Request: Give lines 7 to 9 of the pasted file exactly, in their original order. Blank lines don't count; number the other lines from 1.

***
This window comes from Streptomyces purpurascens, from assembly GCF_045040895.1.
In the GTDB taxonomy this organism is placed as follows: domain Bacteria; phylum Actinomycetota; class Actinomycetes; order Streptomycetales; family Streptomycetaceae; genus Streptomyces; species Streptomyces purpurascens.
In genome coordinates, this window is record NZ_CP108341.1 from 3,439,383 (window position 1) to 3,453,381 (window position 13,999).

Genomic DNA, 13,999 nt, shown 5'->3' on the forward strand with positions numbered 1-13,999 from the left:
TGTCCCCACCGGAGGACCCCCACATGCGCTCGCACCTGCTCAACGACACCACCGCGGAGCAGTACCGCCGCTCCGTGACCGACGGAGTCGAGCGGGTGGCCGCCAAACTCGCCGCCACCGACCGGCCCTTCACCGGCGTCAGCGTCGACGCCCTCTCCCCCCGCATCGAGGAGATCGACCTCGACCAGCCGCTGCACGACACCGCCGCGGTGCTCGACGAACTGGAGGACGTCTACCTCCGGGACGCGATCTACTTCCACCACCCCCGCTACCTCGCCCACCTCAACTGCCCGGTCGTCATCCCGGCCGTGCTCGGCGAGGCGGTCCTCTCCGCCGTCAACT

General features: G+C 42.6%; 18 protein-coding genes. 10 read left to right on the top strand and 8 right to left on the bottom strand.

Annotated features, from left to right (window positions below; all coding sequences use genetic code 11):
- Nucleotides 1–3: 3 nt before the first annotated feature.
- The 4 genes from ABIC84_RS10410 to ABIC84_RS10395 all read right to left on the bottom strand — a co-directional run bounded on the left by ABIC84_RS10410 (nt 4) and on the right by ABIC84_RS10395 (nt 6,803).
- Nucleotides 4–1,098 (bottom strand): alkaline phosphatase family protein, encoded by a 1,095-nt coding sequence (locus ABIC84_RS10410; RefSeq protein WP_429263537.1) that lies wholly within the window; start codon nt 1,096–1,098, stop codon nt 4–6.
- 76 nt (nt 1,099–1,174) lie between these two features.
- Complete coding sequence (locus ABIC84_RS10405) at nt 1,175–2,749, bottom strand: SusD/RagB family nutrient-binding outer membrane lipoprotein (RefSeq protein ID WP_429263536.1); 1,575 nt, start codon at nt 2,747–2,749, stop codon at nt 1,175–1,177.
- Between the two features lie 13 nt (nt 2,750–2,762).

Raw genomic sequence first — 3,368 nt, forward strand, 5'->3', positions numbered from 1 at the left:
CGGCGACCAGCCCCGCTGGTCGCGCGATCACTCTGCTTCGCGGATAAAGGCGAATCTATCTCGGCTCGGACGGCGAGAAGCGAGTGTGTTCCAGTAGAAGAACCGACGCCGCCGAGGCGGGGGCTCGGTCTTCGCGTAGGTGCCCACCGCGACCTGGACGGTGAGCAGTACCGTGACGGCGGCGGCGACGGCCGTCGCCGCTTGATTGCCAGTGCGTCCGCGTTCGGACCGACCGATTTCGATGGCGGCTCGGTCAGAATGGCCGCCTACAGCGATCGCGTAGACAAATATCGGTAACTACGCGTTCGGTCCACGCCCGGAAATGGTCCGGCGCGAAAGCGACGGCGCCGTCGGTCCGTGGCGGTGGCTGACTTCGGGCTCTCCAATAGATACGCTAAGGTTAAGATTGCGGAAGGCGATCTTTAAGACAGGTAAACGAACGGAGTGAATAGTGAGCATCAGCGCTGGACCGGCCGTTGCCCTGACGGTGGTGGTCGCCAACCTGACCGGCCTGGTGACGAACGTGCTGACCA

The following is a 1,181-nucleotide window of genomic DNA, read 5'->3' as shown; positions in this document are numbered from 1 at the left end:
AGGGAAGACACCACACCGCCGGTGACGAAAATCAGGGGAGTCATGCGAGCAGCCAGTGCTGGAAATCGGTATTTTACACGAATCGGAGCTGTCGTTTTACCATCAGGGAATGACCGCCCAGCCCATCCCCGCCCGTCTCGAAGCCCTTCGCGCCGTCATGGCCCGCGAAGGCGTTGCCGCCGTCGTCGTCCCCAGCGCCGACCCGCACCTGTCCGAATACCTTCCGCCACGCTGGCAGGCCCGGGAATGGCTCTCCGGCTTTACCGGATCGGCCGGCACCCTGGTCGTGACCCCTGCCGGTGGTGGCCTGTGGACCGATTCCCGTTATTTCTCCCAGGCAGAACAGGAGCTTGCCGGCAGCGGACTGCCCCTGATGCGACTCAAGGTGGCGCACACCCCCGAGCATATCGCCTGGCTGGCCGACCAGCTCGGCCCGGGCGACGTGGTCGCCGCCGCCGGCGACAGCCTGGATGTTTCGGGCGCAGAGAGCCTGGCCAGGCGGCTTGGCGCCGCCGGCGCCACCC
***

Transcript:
Annotated features, from left to right (window positions below; all coding sequences use genetic code 11):
- Nucleotides 1–3: 3 nt before the first annotated feature.
- The 4 genes from ABIC84_RS10410 to ABIC84_RS10395 all read right to left on the bottom strand — a co-directional run bounded on the left by ABIC84_RS10410 (nt 4) and on the right by ABIC84_RS10395 (nt 6,803).